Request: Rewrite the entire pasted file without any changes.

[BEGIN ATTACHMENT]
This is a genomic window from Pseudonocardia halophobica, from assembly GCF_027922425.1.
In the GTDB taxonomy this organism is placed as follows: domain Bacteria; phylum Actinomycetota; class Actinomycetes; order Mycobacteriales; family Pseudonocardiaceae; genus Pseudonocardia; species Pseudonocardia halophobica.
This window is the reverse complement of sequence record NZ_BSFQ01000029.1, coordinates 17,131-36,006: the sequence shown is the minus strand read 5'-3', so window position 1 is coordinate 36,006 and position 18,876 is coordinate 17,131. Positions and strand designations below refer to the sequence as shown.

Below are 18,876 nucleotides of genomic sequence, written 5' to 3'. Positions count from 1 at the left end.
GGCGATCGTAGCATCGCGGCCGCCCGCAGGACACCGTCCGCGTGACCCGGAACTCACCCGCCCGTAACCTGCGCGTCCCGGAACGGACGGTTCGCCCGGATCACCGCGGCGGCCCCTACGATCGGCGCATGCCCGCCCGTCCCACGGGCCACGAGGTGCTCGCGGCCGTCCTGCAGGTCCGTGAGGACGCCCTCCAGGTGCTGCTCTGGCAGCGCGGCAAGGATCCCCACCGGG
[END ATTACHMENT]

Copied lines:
This is a genomic window from Pseudonocardia halophobica, from assembly GCF_027922425.1.
In the GTDB taxonomy this organism is placed as follows: domain Bacteria; phylum Actinomycetota; class Actinomycetes; order Mycobacteriales; family Pseudonocardiaceae; genus Pseudonocardia; species Pseudonocardia halophobica.
This window is the reverse complement of sequence record NZ_BSFQ01000029.1, coordinates 17,131-36,006: the sequence shown is the minus strand read 5'-3', so window position 1 is coordinate 36,006 and position 18,876 is coordinate 17,131. Positions and strand designations below refer to the sequence as shown.

Below are 18,876 nucleotides of genomic sequence, written 5' to 3'. Positions count from 1 at the left end.
GGCGATCGTAGCATCGCGGCCGCCCGCAGGACACCGTCCGCGTGACCCGGAACTCACCCGCCCGTAACCTGCGCGTCCCGGAACGGACGGTTCGCCCGGATCACCGCGGCGGCCCCTACGATCGGCGCATGCCCGCCCGTCCCACGGGCCACGAGGTGCTCGCGGCCGTCCTGCAGGTCCGTGAGGACGCCCTCCAGGTGCTGCTCTGGCAGCGCGGCAAGGATCCCCACCGGG